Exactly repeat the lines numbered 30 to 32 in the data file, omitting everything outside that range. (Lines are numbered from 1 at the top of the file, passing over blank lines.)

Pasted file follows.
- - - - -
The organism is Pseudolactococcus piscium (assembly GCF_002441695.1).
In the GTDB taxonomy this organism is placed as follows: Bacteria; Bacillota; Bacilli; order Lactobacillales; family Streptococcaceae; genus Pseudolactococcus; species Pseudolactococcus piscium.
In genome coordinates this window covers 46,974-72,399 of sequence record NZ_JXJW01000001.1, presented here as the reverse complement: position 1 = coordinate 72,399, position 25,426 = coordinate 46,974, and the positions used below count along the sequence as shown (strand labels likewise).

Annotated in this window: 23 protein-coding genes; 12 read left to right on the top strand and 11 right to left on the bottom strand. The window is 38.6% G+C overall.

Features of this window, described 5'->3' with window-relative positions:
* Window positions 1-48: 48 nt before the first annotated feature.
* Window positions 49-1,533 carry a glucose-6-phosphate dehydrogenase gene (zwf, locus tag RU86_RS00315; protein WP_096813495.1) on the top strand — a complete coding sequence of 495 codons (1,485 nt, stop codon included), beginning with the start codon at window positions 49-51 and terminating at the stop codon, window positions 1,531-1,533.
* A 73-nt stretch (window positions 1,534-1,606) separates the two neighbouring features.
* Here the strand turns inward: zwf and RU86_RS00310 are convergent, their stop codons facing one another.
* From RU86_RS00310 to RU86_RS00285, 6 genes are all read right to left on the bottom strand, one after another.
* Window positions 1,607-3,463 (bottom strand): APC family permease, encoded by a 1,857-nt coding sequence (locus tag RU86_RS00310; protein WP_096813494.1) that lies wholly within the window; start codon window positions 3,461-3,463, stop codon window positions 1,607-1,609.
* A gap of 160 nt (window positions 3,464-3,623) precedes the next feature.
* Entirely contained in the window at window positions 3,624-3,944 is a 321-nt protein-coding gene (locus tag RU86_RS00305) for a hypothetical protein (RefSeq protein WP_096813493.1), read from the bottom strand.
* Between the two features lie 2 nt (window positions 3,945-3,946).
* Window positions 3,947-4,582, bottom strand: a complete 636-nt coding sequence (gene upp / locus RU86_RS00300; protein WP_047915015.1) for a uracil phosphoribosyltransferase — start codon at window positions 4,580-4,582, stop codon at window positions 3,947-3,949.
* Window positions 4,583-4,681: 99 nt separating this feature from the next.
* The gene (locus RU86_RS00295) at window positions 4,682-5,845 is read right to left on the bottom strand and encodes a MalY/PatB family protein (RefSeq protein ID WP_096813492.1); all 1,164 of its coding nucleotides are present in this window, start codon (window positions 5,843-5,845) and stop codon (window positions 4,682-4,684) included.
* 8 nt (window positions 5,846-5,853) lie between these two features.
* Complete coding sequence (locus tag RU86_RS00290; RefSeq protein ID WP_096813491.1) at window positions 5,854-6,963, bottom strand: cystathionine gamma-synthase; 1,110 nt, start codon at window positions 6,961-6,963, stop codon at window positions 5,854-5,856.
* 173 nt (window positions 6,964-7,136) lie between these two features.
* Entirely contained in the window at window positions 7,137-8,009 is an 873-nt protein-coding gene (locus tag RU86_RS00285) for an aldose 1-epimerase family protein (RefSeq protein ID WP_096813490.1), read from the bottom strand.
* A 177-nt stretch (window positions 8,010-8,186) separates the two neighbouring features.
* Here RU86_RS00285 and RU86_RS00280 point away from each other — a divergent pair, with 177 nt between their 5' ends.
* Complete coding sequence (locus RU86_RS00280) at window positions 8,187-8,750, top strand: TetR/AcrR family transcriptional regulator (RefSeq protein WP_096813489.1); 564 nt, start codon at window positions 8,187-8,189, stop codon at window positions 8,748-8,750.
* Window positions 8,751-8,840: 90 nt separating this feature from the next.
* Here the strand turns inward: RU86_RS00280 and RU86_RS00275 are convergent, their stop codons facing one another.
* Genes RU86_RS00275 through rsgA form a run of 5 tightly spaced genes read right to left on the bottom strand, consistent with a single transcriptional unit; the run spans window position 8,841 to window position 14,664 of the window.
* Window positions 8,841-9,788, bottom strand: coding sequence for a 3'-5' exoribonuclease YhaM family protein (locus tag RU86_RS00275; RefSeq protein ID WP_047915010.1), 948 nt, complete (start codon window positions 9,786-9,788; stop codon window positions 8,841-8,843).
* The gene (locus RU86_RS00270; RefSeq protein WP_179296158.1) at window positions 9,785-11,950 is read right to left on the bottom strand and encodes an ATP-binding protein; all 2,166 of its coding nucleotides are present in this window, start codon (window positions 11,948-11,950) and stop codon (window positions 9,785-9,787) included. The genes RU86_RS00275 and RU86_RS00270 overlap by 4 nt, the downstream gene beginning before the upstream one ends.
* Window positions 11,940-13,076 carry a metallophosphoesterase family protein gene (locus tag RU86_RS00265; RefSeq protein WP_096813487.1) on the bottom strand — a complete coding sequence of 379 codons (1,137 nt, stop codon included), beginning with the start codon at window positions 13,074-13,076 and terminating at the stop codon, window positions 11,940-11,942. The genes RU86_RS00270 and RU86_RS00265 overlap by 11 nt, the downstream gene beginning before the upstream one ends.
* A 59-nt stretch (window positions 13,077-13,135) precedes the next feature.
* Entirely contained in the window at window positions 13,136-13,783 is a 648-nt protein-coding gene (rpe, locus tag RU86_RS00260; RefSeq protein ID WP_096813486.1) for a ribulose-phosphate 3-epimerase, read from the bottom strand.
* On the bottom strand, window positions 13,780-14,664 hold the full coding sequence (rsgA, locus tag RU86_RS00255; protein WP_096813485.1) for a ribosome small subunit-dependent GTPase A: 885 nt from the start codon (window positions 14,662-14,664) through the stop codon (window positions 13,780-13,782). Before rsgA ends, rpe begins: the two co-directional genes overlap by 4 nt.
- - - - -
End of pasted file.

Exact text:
* Window positions 11,940-13,076 carry a metallophosphoesterase family protein gene (locus tag RU86_RS00265; RefSeq protein WP_096813487.1) on the bottom strand — a complete coding sequence of 379 codons (1,137 nt, stop codon included), beginning with the start codon at window positions 13,074-13,076 and terminating at the stop codon, window positions 11,940-11,942. The genes RU86_RS00270 and RU86_RS00265 overlap by 11 nt, the downstream gene beginning before the upstream one ends.
* A 59-nt stretch (window positions 13,077-13,135) precedes the next feature.
* Entirely contained in the window at window positions 13,136-13,783 is a 648-nt protein-coding gene (rpe, locus tag RU86_RS00260; RefSeq protein ID WP_096813486.1) for a ribulose-phosphate 3-epimerase, read from the bottom strand.